Japanese PM Shinzo Abe has silenced debate on controversial “Peace and Security” legislation. Opposition politicians protested the move while thousands of people took to the streets. The unconstitutional legislation contravenes Article 9 of Japan’s post-war Peace Constitution.
Japan's ruling coalition, led by Prime Minister Shinzo Abe, cut off debate and pushed the Legislation for Peace and Security through the House of Representatives’ special committee on security legislation on July 15, 2015.
This paves the way for the legislation to be passed into law later this summer. Once passed, the Legislation for Peace and Security will greatly expand the overseas role of the Self-Defense Forces and allow for Japan to exercise its “right to collective self-defense” and participate in military operations with other countries such as the United States.
In order to avoid a lengthy constitutional revision process that could affect the outcome of the Upper House elections next year, Japan's ruling coalition has sought to “redefine” military deployment in terms that are somehow compatible with Japan's Peace Constitution.
At the beginning of July, in an interview with Shingetsu News Agency‘s Michael Penn on behalf of the Foreign Correspondents Club of Japan, Japan Communist Party Leader Kazuo Shii remarked that Japanese legislators were “debating concepts here that are used nowhere else in the world:”
[Shii] suggested that the government was forced to employ tortured logic and to create entirely new legal concepts that no one had ever heard of […]
[…] The most amusing example that Shii posited was the Abe government’s concept of “the use of weapons.”
The prime minister argued in Diet debate that should the Self-Defense Forces come under attack while providing “rear area support” for a foreign military force, that it would be perfectly allowable that they have recourse to “the use of weapons” to defend themselves.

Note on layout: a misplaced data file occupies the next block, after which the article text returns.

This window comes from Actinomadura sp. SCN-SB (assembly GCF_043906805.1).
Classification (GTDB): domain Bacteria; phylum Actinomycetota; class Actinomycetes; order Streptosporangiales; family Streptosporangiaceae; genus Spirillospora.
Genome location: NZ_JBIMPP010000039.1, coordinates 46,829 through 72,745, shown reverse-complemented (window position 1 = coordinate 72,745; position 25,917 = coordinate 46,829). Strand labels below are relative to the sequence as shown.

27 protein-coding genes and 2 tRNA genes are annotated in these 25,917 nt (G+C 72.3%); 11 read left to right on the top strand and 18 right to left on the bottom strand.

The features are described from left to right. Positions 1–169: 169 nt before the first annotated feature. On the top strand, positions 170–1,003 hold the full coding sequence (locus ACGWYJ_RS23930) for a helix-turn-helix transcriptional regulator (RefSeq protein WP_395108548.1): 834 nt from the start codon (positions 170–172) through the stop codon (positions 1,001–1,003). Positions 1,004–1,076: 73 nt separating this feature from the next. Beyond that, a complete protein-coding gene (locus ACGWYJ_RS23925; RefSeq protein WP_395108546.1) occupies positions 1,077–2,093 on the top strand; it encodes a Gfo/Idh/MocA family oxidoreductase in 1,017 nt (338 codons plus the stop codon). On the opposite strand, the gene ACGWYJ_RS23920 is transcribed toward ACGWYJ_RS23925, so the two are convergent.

At the same time, however, Prime Minister Abe staunchly refuses to acknowledge that “the use of weapons” can be regarded as a practical synonym for “the use of force” – which is, of course, explicitly banned by Japan’s Constitution.
Public support for the ruling coalition, made up of the conservative Liberal Democratic Party (Japan's “natural governing party”) and junior coalition partner Komeito, has plummeted because of new security legislation.
It has been noted there are similarities between Shinzo Abe's efforts to pass the new security legislation and his grandfather Nobusuke Kishi, who worked to sign a revised security treaty between the United States and Japan in 1960.
Riots broke out in Tokyo in January 1960 when the new Kishi-backed Japan-US security treaty was signed. Six months later Kishi, also a former cabinet minister in Japan's wartime fascist government, would be forced to resign due to his unpopularity.
There is some anticipation that Shinzo Abe himself may be forced to resign himself before long to take responsibility for the unpopularity of the new Peace and Security legislation prior to the 2016 Upper House elections.